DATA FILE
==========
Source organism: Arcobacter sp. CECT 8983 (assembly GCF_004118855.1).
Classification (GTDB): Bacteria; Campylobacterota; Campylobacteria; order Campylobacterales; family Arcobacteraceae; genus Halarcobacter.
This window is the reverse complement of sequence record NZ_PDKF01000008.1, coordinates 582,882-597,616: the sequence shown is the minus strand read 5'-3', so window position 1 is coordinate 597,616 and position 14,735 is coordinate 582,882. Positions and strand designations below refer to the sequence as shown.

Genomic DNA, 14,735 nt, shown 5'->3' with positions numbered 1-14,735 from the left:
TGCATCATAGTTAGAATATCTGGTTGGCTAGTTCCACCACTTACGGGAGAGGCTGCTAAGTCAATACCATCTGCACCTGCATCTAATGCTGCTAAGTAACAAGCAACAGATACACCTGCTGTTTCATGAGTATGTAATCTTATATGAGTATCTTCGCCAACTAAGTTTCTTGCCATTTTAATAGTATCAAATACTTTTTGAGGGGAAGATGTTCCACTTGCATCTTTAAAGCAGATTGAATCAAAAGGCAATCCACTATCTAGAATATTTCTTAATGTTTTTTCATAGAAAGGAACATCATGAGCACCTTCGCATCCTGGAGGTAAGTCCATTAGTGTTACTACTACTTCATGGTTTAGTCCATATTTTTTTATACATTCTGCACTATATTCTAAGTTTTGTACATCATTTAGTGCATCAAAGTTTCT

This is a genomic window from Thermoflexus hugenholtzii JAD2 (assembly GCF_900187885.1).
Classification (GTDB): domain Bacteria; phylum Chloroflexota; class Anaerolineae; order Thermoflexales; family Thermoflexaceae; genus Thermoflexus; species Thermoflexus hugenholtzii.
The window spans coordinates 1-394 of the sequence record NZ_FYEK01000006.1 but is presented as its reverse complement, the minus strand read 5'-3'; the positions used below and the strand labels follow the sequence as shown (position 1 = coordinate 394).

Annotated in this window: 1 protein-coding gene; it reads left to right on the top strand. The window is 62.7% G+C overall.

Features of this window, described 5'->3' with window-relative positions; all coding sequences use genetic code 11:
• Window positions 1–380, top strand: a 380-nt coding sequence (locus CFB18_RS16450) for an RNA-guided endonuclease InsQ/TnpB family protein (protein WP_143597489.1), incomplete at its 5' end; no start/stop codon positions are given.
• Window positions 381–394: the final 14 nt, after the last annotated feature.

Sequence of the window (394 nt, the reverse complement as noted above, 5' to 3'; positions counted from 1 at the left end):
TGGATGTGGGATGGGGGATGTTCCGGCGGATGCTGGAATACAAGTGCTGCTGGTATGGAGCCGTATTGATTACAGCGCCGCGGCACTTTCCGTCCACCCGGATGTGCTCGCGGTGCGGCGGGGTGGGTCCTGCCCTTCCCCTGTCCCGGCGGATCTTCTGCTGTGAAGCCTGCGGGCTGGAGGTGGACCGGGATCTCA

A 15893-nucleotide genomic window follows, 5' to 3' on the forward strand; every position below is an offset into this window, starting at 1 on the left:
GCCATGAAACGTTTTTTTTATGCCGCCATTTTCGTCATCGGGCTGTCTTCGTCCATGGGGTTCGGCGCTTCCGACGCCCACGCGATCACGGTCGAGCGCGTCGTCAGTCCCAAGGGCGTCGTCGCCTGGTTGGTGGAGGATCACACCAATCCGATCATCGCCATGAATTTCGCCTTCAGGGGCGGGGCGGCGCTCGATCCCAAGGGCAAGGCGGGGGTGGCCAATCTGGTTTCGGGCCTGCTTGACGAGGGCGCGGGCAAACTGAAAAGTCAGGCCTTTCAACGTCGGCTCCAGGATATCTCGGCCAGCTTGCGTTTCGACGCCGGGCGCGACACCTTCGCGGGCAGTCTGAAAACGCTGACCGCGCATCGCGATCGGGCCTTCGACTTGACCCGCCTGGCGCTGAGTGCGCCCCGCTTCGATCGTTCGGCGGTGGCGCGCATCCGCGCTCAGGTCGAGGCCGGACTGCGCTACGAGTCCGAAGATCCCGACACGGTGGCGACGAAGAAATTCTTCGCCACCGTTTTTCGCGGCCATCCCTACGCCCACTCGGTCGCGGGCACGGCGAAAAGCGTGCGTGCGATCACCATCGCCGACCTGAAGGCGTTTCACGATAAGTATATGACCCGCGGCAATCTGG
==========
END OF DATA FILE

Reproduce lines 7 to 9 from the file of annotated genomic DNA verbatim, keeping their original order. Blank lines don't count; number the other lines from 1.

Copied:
Classification (GTDB): domain Bacteria; phylum Chloroflexota; class Anaerolineae; order Thermoflexales; family Thermoflexaceae; genus Thermoflexus; species Thermoflexus hugenholtzii.
The window spans coordinates 1-394 of the sequence record NZ_FYEK01000006.1 but is presented as its reverse complement, the minus strand read 5'-3'; the positions used below and the strand labels follow the sequence as shown (position 1 = coordinate 394).

Annotated in this window: 1 protein-coding gene; it reads left to right on the top strand. The window is 62.7% G+C overall.